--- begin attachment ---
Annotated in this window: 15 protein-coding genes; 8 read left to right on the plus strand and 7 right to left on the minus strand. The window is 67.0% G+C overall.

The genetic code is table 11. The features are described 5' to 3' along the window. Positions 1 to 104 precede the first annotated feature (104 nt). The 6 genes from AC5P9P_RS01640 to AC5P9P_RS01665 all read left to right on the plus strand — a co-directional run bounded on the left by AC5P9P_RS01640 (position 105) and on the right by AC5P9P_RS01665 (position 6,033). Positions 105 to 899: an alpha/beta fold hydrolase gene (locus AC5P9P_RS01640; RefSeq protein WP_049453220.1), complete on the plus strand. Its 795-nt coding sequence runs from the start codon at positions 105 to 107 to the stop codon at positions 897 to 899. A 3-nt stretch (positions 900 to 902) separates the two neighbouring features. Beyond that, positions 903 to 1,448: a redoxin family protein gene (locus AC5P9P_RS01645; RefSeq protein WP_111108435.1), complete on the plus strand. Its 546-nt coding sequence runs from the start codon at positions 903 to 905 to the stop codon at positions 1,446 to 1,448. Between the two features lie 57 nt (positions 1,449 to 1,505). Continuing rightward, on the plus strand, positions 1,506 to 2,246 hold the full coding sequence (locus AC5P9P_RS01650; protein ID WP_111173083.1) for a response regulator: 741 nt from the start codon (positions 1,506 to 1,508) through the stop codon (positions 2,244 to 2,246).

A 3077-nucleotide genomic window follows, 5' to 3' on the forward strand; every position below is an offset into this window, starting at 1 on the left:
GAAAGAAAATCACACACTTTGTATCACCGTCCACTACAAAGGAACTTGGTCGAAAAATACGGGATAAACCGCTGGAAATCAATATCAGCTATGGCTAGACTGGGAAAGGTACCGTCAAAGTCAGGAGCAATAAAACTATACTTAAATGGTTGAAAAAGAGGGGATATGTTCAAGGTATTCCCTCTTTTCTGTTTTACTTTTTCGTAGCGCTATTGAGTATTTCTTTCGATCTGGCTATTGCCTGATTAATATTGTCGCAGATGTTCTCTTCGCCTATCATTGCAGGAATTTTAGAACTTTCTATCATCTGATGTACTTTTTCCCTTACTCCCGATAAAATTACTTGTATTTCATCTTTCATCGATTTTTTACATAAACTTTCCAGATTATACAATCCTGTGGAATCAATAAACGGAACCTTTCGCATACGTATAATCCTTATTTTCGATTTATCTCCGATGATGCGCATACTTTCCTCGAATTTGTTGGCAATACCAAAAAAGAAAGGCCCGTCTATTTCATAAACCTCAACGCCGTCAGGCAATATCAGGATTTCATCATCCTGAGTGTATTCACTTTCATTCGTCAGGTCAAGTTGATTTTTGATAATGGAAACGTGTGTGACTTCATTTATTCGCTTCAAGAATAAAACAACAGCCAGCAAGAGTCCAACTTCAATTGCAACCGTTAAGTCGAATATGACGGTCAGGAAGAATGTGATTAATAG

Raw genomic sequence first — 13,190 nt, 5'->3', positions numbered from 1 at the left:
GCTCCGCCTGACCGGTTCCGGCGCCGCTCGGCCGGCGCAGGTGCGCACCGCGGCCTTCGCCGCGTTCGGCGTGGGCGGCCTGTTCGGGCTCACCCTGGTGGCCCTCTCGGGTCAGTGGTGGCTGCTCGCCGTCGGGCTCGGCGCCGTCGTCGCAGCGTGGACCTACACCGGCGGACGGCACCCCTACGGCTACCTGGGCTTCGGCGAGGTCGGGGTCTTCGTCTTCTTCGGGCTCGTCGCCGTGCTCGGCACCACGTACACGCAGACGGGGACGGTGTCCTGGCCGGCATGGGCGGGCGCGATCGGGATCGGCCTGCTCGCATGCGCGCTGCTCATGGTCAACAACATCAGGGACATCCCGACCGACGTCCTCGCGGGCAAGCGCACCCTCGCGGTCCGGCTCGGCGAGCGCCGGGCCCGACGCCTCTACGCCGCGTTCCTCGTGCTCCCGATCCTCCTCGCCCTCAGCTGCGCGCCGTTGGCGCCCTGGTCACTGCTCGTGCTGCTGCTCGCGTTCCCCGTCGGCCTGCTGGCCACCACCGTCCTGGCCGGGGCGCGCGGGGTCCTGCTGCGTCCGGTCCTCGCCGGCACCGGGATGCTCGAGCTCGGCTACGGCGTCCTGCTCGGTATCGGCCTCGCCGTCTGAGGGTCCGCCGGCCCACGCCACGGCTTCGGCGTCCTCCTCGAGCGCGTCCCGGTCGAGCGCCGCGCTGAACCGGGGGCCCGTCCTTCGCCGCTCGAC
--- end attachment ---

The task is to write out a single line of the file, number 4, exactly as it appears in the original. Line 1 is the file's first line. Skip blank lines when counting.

GAAAGAAAATCACACACTTTGTATCACCGTCCACTACAAAGGAACTTGGTCGAAAAATACGGGATAAACCGCTGGAAATCAATATCAGCTATGGCTAGACTGGGAAAGGTACCGTCAAAGTCAGGAGCAATAAAACTATACTTAAATGGTTGAAAAAGAGGGGATATGTTCAAGGTATTCCCTCTTTTCTGTTTTACTTTTTCGTAGCGCTATTGAGTATTTCTTTCGATCTGGCTATTGCCTGATTAATATTGTCGCAGATGTTCTCTTCGCCTATCATTGCAGGAATTTTAGAACTTTCTATCATCTGATGTACTTTTTCCCTTACTCCCGATAAAATTACTTGTATTTCATCTTTCATCGATTTTTTACATAAACTTTCCAGATTATACAATCCTGTGGAATCAATAAACGGAACCTTTCGCATACGTATAATCCTTATTTTCGATTTATCTCCGATGATGCGCATACTTTCCTCGAATTTGTTGGCAATACCAAAAAAGAAAGGCCCGTCTATTTCATAAACCTCAACGCCGTCAGGCAATATCAGGATTTCATCATCCTGAGTGTATTCACTTTCATTCGTCAGGTCAAGTTGATTTTTGATAATGGAAACGTGTGTGACTTCATTTATTCGCTTCAAGAATAAAACAACAGCCAGCAAGAGTCCAACTTCAATTGCAACCGTTAAGTCGAATATGACGGTCAGGAAGAATGTGATTAATAG